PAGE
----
What’s likely to happen to the number of students receiving diplomas in Rhode Island at the end of this year?
Even after RIDE’s release of the latest NECAP results, it’s hard to accurately predict the impact of the standardized test requirement for graduation. Historically, we know that over the past four years the percentage has averaged out to slightly less than 92%, with approximately 1,000 seniors dropping out, opting for the GED, or transferring out of state.
But last year 4,159 students failed the NECAP and needed to retake the test to try to get a passing score. Of those students, RIDE reported 1,370 succeeded. Of the remaining 2,789, RIDE reports 154 dropped out. Regardless of these drop-outs, the fall enrollment count for this fall was 10,403, which seems in line with previous fall enrollments. In other words, as RIDE stated, the impact of the testing requirement on grade 11 drop-outs was not much.
If 4,195 students failed last year and 1,370 passed this year, our best guess is that 2,789 students in this class of seniors will not graduate with diplomas. For the sake of simplicity, this number assumes that all students dropping out, moving away from the state, or getting a GED are also students who failed the NECAP on their first try.
This is what that number does to the number and percentage of seniors graduating with diplomas: it decimates them.
Of course, 2,789 is the number before students begin to take the numerous alternative tests available, including the “min-NECAP”, and activate whatever waiver process their districts have in place to compensate for a failing NECAP score.
Hopefully, the 2,789 number will go down. If districts adopt liberal waiver policies, if could go down considerably.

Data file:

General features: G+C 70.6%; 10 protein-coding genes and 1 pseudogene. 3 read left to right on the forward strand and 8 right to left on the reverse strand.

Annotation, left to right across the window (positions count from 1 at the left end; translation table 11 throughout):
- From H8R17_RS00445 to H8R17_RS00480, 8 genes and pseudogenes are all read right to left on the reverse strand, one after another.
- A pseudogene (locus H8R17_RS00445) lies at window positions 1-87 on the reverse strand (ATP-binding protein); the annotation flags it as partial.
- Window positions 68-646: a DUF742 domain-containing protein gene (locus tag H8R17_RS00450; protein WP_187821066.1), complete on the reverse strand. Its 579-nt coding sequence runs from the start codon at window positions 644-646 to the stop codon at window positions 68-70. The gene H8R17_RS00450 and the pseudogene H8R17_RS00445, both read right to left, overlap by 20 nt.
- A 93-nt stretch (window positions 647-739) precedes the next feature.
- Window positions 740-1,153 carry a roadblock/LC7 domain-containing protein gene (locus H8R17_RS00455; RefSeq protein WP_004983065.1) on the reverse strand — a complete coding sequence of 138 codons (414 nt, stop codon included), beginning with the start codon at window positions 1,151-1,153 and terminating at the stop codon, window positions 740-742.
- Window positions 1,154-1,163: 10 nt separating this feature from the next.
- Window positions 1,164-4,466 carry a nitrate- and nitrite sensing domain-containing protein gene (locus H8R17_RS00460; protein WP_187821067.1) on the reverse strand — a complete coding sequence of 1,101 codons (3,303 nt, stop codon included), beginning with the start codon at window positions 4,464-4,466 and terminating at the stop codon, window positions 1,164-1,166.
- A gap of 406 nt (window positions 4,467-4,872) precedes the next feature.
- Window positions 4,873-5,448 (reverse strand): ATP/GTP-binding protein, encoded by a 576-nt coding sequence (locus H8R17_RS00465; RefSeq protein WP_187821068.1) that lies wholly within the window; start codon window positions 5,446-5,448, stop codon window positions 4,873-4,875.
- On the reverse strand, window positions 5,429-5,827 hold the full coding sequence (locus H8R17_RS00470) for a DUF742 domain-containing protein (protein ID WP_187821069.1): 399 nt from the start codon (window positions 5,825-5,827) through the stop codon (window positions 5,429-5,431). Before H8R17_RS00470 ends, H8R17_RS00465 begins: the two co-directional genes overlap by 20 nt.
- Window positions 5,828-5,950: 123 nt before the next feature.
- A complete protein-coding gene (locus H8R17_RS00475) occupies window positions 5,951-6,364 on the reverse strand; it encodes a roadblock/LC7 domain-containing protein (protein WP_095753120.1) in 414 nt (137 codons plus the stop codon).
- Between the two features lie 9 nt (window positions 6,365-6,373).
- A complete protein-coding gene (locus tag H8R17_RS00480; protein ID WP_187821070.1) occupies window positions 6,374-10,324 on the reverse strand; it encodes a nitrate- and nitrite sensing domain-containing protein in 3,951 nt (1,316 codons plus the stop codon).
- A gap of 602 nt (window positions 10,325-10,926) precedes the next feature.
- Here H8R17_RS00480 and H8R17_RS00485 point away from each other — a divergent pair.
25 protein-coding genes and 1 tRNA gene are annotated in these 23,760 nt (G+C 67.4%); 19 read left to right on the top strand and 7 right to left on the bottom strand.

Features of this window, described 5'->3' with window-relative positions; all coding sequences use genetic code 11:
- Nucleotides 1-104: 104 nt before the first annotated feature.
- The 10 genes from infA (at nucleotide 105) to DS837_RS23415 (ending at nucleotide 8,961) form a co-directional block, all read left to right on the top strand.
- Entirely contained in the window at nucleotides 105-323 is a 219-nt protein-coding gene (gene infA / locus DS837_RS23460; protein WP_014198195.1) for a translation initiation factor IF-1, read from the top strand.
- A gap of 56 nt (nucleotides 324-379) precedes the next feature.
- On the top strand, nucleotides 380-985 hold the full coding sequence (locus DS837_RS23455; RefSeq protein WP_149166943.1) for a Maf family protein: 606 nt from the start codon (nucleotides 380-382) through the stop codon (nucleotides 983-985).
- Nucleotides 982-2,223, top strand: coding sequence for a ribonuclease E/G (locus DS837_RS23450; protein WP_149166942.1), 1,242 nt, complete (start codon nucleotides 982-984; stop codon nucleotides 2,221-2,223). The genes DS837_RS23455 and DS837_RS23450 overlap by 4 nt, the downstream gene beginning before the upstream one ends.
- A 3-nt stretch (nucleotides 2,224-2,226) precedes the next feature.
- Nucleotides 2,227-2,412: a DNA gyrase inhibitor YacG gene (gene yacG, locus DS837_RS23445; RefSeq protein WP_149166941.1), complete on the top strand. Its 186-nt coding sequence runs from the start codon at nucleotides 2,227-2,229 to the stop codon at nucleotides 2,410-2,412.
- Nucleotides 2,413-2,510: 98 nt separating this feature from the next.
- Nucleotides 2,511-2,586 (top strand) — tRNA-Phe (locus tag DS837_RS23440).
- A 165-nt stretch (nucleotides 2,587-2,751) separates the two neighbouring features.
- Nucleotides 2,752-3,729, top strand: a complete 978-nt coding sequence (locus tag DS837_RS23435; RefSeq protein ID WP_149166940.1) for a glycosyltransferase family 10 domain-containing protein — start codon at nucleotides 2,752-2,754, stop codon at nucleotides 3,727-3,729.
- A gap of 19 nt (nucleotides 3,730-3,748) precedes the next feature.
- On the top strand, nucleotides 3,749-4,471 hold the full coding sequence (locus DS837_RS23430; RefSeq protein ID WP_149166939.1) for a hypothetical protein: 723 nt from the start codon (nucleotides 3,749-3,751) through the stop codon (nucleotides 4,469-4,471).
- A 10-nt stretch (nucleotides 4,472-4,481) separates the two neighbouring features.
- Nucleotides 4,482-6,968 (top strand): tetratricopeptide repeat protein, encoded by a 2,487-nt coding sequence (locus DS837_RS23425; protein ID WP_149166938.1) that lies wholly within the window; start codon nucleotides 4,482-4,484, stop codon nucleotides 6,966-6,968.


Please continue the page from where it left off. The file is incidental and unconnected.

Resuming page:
But from this point on, the picture for these 2,789 students looks like a form of mayhem—they will be searching out opportunities to take a variety of tests, only one of which (SAT math) has its cut-score connected to the NECAP by more than air-thin logic. Or they will be trying to get admitted into a “non-open enrollment college”. Or they will be navigating whatever waiver requirements their district has put in place, which requires them to assemble whatever evidence of academic achievement their district has decided to accept.
It’s not a pretty picture for students from here on, and that’s the larger point.
Students who come from organized, well-resourced districts and have organized, well-resourced parents will do best of all and from there on it’s downhill until the devil take the hindmost.
This is as vivid a picture as possible of why the testing policy fails the mission of our education ideal—to educate all children well and to provide an education that will be the entrée to a productive life and career. Our education system has slowly been moving in this direction by including more and more academically vulnerable students into our enrollments–students with learning disabilities, students who do not speak or write English well, students from families with little of no literacy background.
These students pose a challenge to our traditionally structured education system.
They require especially skilled teachers, special lesson plans, more time, smaller classes and, in general, more resources. But, with more adequate and equitable funding, better teacher professional development, and innovative programming, we have slowly been learning how to help these students be more successful in our schools.
The testing requirement threatens to erode this progress. The scenario most likely to emerge in the next few months–as students try to save themselves–will probably be what happened on the Titanic—most of First Class is saved and most of the others go down with the ship. The irony, and it’s bitter, is that all this is being done in the name for what’s good for kids. Anyone who speaks out against it is branded as being against high standards.
This is truly an Orwellian twist, where what is disastrous for many kids is labeled as good for all kids and where condemning some kids is the prerequisite for saving the rest. And we know who those sacrifices will be, our already vulnerable kids. Go get the low hanging fruit.